On Sept 6, India’s Supreme Court announced it would scrap Section 377 of the penal code, a colonial-era ban on gay sex.

Soon after India’s ruling on section 377, renowned Singaporean diplomat Tommy Koh wrote on Facebook: “I would encourage our gay community to bring a class action to challenge the constitutionality of Section 377A.”

Since then, Singaporeans have clamoured to sign petitions and voice their opinions. And some comments are nasty:

“I want 377A to stay to protect my children and grandchildren from perverts,” said one commenter.

“If you still support the oppression of gay people, you are a piece of sh*t,” said someone who wanted 377A repealed.

Everyone has an opinion, and often there are clashes. That’s unavoidable. But, there’s no need for gay-bashing or hate-mongering. We can – and must – discuss this in a mature and civil manner.

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The Pride spoke to three individuals with differing views of 377A to hear their perspectives. We are not evaluating or drawing any conclusions ourselves on the matter. Instead, we hope that, whichever side you are on, you will take a moment to read without judgment and consider the views of those opposed to yours.

Here are their accounts.

Benjamin Chan (not his real name), 23, is #ReadyForRepeal

Benjamin Chan, 23, is a communications student at the National University of Singapore (NUS). He first realised he was gay around five years ago, and has been dating a same-sex partner for a year now. We will explain later why we are not giving his real name.

I definitely feel 377A should be repealed. This law acts as a form of systemic discrimination against others’ sexual orientation, which shouldn’t be their business in the first place.

Some of the backlash I’ve been reading on social media has been quite far-fetched. For example, some have even drawn comparison to 377B on beastiality, and 376A on having sex with minors.

Or, how repealing 377A will eventually lead to same-sex marriage.

But 377A criminalises an act that would normally take place between two consenting adults.

Besides, the government has already said that this is not a law they actively enforce, so with that in mind, it makes no difference if the law is actually repealed.

Section 377A has nothing to do with legalising same-sex marriage and all the other conspiracy theories people who oppose its repeal are coming up with.

The truth is, it is very unlikely that the people who are angry about this will ever change their minds because most of them come from a conservative or religious standpoint, which is hard to change. I fail to see how the repealing of this law would affect the sanctity of marriage or family.

Even before this, gay-bashing has already been happening, and it often starts from a very young age – as early as primary school.

I’ve been labelled anti-gay slurs such as “homo”, “ah gua” (transvestite) and “sissy”. These were meant as ‘jokes’. But saying it’s “meant as a joke” is a poor excuse for hate speech.

Once while at a secondary school camp, we played a ‘first impressions’ game. When it was my turn, some guy said his first impression of me was that I was “damn gay” and everybody started laughing. This was way before I ‘came out’.

I could tell that it wasn’t exactly the kind of remark that was meant in jest. It felt horrible to see everyone laughing about it – and at me. And what’s worse is, no one, not even teachers, reacted to homophobic language or taught bullies that homophobic bullying was wrong.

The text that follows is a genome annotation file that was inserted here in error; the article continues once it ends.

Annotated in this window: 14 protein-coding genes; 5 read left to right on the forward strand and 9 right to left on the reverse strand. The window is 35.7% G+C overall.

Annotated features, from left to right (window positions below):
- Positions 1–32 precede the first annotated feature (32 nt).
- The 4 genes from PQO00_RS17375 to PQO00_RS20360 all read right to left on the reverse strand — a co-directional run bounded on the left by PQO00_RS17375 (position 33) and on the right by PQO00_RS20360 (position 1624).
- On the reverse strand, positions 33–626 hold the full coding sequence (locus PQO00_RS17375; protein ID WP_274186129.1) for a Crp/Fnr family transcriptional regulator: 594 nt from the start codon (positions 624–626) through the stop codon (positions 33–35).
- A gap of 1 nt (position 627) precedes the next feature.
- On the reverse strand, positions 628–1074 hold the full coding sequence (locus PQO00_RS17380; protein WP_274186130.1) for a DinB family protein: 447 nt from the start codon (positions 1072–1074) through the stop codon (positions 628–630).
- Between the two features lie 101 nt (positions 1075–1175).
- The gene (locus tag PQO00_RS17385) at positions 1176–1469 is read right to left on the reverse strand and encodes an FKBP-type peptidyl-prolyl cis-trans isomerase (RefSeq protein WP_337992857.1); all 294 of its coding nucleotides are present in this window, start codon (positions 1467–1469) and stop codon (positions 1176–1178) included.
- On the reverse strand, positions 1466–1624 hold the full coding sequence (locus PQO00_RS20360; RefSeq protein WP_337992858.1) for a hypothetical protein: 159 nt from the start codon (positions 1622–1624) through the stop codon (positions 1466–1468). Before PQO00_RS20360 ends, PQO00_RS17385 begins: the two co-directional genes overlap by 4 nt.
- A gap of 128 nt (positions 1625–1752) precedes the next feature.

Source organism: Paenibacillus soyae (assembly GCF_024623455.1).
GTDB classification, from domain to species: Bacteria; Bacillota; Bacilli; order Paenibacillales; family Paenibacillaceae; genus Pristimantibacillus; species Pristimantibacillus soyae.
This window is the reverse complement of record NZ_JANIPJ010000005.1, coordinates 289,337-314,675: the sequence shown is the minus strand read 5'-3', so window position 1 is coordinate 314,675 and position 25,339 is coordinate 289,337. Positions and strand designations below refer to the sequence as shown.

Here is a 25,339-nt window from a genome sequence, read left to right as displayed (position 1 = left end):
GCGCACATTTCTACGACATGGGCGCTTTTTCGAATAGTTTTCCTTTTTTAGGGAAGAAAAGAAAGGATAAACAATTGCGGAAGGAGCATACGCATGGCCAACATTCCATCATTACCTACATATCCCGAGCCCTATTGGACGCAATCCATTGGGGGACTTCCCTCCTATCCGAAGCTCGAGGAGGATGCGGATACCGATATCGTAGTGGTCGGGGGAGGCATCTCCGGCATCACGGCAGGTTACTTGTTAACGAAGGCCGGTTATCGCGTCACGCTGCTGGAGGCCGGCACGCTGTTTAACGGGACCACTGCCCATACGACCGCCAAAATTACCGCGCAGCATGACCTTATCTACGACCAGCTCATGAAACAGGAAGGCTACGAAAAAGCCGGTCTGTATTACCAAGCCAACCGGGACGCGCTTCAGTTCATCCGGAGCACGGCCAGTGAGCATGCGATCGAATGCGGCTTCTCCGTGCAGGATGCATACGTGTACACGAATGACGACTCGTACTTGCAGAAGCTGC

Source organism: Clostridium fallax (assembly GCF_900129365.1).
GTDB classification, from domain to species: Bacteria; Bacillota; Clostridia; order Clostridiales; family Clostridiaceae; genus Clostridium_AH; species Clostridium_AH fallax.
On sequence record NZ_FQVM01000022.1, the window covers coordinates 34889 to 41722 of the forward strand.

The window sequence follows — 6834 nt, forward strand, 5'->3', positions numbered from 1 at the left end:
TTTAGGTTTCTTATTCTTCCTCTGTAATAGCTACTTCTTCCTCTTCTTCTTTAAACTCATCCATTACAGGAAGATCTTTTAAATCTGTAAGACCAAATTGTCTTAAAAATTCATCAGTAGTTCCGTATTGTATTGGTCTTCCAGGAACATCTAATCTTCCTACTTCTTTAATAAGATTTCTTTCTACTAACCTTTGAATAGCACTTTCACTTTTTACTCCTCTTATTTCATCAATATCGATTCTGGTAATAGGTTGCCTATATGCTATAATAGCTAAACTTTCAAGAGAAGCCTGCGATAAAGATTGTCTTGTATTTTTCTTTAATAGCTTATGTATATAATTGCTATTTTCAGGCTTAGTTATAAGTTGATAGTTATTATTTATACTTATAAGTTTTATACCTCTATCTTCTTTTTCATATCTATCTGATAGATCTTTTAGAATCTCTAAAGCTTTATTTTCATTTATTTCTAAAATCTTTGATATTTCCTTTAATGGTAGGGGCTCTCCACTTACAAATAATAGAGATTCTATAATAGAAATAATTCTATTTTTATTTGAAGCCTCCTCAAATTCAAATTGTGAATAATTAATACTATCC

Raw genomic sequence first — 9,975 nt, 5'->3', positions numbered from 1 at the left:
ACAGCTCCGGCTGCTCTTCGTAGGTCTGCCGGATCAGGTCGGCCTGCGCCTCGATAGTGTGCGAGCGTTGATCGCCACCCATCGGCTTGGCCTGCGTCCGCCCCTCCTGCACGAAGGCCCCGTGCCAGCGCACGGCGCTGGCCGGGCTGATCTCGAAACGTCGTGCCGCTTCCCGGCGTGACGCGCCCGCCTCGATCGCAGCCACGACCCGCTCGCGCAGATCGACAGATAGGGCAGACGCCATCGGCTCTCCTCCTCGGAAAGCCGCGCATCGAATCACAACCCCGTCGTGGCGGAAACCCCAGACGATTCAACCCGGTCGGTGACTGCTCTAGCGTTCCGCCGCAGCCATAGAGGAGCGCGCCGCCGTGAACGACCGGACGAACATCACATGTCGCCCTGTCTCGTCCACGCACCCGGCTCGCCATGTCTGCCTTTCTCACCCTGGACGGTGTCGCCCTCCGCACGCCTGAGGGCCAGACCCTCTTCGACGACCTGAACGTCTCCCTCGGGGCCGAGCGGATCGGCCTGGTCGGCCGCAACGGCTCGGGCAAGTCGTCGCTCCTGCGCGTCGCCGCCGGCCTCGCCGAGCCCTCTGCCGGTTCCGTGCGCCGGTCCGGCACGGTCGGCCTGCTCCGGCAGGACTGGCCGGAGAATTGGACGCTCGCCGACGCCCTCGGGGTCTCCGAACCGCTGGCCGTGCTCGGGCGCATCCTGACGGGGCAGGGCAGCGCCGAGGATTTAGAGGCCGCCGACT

Some of my other gay friends have faced harassment, threats and violence.

Gay-bashing and homophobic bullying bears many psychological consequences and the victims will carry fear, and sometimes hate, throughout their lives.

I have friends – victims of bullying – who still exhibit signs of insecurity or animosity towards their bullies and those similar to them. Some of them also keep to themselves, for fear of getting hurt if others come to know too much.

The effects of gay-bashing and bullying are real, and they’re not pretty. The last thing we need is to retain an archaic law that only serves to make the gay community feel like criminals in their own home.

People like to think of coming out to your parents as a gay ‘rite of passage’. But to me, I’m content with them never knowing. I don’t see them having a need to know, and I don’t want to unnecessarily open a can of worms.

I’ll definitely feel braver about coming out to colleagues and friends if the signs show society is ready to accept homosexuals.

But even then, I probably won’t come out to family. I already know that they don’t view LGBT folks very positively. Besides, I don’t want to spend every subsequent Chinese New Year hearing them persuade me to ‘turn straight’.

I’m okay with my parents never knowing I’m gay, or meeting my significant other.

(Editor’s note: We are not revealing Chan’s full name because he fears his parents may find out he is gay.)

Madam Lani Chua, late 50s, prays that 377A will stay

Madam Lani Chua, in her late fifties, is a retiree who now works for the Catholic Church. She considers herself very religious. On an average day, she drops her daughter off at work, then heads to church for a quiet, peaceful prayer in the adoration room. She spends her afternoons doing administrative work for the church, and spends her evenings at daily mass.

Homosexuality is a sin. I don’t condemn the people, for my God died for them too, but I disapprove of the act.

Laws are created to protect the people and to make a stand on certain issues.

To send someone to prison because that person performs an illegal, unnatural sex act is punishment, or penalty. Not condemnation. “Condemn” has the nuance of fatality or hopelessness.

My thoughts are based on the Bible’s teachings: I believe that sex is firstly, for creation. Other forms of sexual relations are deviations from the norm, and are unnatural.

At first it was just LGB, then LGBT. Now it’s LGBTQ, and they just keep adding letters to it. When will it end? Adding and normalising these letters sends a message that it’s okay to have unnatural relations. What if one day, sex with animals is seen as OK, too?